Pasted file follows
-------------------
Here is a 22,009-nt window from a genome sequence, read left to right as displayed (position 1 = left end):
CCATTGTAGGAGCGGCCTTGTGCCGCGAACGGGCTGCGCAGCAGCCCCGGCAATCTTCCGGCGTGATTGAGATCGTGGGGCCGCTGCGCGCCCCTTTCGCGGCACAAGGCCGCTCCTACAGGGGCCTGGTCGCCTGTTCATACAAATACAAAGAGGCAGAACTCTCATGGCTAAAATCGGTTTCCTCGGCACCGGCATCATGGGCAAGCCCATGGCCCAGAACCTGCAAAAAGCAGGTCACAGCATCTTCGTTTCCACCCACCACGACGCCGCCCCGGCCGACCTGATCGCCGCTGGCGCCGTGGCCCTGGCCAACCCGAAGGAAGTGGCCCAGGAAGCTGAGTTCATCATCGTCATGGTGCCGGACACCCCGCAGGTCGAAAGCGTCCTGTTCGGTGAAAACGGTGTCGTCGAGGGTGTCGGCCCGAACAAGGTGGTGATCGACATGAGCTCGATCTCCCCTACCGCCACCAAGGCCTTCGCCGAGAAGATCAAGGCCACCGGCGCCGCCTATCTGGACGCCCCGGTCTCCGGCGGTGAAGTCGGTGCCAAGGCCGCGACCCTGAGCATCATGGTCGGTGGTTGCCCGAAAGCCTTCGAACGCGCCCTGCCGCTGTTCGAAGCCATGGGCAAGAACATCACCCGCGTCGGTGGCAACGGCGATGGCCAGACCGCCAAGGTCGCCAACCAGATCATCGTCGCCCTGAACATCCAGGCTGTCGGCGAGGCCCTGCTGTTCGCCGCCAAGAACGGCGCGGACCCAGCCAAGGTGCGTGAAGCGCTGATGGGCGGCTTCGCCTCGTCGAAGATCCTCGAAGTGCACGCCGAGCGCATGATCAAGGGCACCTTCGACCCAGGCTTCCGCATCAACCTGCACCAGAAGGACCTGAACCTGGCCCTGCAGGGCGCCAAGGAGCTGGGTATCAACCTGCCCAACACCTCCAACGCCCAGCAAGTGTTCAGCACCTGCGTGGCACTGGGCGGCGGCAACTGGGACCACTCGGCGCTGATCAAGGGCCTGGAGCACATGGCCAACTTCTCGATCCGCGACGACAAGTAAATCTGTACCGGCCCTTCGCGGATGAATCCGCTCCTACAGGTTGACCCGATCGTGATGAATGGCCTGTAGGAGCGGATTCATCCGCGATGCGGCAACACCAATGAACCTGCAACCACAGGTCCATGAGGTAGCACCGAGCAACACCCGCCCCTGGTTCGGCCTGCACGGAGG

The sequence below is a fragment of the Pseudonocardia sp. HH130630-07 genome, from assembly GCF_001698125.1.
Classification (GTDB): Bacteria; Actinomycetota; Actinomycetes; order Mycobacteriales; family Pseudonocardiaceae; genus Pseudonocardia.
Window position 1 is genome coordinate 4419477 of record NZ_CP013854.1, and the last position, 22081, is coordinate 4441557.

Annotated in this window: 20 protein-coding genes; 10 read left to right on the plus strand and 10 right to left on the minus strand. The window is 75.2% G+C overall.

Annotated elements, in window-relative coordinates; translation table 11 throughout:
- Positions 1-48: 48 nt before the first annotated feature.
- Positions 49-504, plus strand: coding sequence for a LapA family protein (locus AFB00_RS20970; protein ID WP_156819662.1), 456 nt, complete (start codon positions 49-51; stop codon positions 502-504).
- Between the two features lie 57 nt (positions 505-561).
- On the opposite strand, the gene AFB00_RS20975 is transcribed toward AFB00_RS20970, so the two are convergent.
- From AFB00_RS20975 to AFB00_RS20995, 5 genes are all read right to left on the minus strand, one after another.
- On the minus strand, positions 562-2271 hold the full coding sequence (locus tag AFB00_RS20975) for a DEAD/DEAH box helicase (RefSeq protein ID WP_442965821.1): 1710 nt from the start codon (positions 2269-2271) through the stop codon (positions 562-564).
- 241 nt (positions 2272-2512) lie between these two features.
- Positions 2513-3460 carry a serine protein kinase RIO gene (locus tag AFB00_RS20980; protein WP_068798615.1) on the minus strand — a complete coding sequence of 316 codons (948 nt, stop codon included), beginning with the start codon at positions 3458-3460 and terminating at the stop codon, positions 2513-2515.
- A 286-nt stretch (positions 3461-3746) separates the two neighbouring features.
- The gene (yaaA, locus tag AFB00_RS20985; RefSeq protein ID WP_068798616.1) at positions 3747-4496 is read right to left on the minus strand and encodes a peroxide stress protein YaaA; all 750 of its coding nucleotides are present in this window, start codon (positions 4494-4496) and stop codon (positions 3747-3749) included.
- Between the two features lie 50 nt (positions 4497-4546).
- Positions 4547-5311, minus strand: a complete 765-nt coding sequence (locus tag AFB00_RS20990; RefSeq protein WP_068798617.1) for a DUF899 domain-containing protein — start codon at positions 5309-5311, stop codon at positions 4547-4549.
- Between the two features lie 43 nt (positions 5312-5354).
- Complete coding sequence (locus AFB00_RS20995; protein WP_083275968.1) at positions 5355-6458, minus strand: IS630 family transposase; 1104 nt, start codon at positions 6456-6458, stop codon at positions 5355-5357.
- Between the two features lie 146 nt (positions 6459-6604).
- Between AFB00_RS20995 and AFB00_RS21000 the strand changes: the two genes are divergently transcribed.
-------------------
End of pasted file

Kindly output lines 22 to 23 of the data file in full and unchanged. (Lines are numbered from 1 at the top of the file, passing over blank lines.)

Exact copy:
- Between the two features lie 146 nt (positions 6459-6604).
- Between AFB00_RS20995 and AFB00_RS21000 the strand changes: the two genes are divergently transcribed.